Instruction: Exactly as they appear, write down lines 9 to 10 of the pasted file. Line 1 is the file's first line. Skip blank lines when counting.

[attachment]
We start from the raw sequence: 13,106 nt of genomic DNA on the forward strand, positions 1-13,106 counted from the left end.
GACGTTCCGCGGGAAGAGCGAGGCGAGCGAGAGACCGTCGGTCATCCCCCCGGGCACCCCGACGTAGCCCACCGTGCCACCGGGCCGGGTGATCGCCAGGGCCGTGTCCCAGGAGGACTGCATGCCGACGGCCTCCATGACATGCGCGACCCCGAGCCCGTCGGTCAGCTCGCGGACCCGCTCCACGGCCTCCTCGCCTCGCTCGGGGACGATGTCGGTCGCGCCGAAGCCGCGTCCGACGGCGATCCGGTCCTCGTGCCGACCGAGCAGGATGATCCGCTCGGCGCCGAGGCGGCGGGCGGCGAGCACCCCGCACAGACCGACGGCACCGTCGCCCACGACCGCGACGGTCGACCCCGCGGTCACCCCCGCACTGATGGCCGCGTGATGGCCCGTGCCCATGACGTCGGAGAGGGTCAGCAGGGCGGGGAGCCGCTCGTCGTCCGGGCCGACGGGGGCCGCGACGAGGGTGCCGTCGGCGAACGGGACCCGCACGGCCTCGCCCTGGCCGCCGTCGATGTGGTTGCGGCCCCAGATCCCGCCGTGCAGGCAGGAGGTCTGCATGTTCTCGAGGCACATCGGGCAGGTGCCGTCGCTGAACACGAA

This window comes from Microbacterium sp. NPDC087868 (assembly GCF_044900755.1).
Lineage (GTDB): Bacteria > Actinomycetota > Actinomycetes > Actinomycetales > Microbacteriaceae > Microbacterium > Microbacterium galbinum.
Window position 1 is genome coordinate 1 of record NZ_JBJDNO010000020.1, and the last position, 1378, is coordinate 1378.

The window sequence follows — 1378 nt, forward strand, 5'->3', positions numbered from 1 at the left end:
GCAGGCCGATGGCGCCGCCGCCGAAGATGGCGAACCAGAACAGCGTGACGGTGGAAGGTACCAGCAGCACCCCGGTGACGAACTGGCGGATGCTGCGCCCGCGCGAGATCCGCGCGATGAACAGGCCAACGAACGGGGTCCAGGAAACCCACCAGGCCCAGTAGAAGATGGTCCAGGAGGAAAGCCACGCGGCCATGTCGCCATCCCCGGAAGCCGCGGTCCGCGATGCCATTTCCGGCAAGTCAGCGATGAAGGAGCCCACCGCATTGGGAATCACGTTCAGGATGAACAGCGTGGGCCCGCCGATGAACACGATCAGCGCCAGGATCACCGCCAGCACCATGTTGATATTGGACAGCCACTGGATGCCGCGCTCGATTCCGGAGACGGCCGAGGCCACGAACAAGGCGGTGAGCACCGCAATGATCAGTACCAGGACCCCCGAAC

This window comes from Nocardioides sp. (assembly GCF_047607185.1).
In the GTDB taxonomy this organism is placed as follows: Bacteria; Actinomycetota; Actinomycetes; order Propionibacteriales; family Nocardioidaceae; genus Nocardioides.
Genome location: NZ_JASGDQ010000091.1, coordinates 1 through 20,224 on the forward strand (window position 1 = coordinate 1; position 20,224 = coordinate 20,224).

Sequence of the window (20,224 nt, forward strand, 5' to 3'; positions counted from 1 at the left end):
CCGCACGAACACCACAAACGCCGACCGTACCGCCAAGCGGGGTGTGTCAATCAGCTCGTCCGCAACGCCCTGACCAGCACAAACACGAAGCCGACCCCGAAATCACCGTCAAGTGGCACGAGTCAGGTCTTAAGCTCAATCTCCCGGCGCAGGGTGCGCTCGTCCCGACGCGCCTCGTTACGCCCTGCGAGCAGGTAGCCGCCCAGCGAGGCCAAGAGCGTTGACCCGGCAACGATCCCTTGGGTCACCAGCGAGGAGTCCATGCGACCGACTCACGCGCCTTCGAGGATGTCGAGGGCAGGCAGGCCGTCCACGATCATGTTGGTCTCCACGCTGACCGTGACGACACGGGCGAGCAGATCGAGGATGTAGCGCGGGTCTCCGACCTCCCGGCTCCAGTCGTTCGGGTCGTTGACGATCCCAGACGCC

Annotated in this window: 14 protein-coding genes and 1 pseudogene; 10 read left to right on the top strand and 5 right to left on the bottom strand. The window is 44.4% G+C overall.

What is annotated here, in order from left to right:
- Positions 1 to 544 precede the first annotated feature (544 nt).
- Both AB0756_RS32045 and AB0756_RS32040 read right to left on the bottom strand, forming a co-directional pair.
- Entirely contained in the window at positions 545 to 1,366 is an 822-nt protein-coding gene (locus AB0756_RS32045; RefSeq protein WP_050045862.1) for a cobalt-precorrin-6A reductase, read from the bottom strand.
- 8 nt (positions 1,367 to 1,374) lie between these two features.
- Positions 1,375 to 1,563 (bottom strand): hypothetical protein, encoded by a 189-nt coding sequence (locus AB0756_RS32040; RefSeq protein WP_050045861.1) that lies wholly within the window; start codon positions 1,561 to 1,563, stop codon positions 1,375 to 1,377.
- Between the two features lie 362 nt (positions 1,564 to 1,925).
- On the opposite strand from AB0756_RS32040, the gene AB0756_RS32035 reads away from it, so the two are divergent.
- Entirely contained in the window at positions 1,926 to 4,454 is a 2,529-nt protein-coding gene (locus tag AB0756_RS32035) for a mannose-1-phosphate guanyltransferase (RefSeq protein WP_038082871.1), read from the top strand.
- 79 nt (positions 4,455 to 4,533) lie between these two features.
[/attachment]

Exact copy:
In the GTDB taxonomy this organism is placed as follows: Bacteria; Actinomycetota; Actinomycetes; order Propionibacteriales; family Nocardioidaceae; genus Nocardioides.
Genome location: NZ_JASGDQ010000091.1, coordinates 1 through 20,224 on the forward strand (window position 1 = coordinate 1; position 20,224 = coordinate 20,224).